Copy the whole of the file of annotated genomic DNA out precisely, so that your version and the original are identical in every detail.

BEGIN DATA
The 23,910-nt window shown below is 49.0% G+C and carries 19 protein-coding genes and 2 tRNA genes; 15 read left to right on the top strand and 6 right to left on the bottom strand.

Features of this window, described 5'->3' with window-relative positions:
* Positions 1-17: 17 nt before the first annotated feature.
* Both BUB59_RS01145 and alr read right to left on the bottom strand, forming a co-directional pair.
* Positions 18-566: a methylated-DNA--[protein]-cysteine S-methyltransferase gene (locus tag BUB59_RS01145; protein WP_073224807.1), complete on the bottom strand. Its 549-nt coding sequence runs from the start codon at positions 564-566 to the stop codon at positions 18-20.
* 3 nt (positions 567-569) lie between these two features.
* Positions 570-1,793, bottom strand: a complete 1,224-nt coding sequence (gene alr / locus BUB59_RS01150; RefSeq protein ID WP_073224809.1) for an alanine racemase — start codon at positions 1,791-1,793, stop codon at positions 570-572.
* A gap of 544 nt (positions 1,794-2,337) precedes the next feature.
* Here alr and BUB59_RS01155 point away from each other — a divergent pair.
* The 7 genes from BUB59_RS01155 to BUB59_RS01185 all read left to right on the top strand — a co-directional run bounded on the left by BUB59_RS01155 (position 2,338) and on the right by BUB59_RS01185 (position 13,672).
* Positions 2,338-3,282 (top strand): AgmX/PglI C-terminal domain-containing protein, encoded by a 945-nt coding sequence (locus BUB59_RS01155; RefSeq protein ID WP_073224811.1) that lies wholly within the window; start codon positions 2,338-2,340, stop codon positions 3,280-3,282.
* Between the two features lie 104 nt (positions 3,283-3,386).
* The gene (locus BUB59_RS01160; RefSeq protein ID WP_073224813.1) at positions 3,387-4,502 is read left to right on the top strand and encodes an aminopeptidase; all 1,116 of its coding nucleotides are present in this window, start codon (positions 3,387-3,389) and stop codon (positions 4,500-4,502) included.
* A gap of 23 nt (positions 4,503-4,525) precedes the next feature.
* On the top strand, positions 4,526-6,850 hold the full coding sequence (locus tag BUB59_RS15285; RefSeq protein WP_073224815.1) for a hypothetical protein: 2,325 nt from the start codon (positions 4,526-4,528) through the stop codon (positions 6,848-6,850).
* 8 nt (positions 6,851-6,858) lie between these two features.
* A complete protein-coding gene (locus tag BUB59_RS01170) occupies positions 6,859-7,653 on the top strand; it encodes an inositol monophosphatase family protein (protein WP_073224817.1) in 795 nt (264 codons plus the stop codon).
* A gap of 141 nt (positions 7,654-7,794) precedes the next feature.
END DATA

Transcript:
The 23,910-nt window shown below is 49.0% G+C and carries 19 protein-coding genes and 2 tRNA genes; 15 read left to right on the top strand and 6 right to left on the bottom strand.

Features of this window, described 5'->3' with window-relative positions:
* Positions 1-17: 17 nt before the first annotated feature.
* Both BUB59_RS01145 and alr read right to left on the bottom strand, forming a co-directional pair.
* Positions 18-566: a methylated-DNA--[protein]-cysteine S-methyltransferase gene (locus tag BUB59_RS01145; protein WP_073224807.1), complete on the bottom strand. Its 549-nt coding sequence runs from the start codon at positions 564-566 to the stop codon at positions 18-20.
* 3 nt (positions 567-569) lie between these two features.
* Positions 570-1,793, bottom strand: a complete 1,224-nt coding sequence (gene alr / locus BUB59_RS01150; RefSeq protein ID WP_073224809.1) for an alanine racemase — start codon at positions 1,791-1,793, stop codon at positions 570-572.
* A gap of 544 nt (positions 1,794-2,337) precedes the next feature.
* Here alr and BUB59_RS01155 point away from each other — a divergent pair.
* The 7 genes from BUB59_RS01155 to BUB59_RS01185 all read left to right on the top strand — a co-directional run bounded on the left by BUB59_RS01155 (position 2,338) and on the right by BUB59_RS01185 (position 13,672).
* Positions 2,338-3,282 (top strand): AgmX/PglI C-terminal domain-containing protein, encoded by a 945-nt coding sequence (locus BUB59_RS01155; RefSeq protein ID WP_073224811.1) that lies wholly within the window; start codon positions 2,338-2,340, stop codon positions 3,280-3,282.
* Between the two features lie 104 nt (positions 3,283-3,386).
* The gene (locus BUB59_RS01160; RefSeq protein ID WP_073224813.1) at positions 3,387-4,502 is read left to right on the top strand and encodes an aminopeptidase; all 1,116 of its coding nucleotides are present in this window, start codon (positions 3,387-3,389) and stop codon (positions 4,500-4,502) included.
* A gap of 23 nt (positions 4,503-4,525) precedes the next feature.
* On the top strand, positions 4,526-6,850 hold the full coding sequence (locus tag BUB59_RS15285; RefSeq protein WP_073224815.1) for a hypothetical protein: 2,325 nt from the start codon (positions 4,526-4,528) through the stop codon (positions 6,848-6,850).
* 8 nt (positions 6,851-6,858) lie between these two features.
* A complete protein-coding gene (locus tag BUB59_RS01170) occupies positions 6,859-7,653 on the top strand; it encodes an inositol monophosphatase family protein (protein WP_073224817.1) in 795 nt (264 codons plus the stop codon).
* A gap of 141 nt (positions 7,654-7,794) precedes the next feature.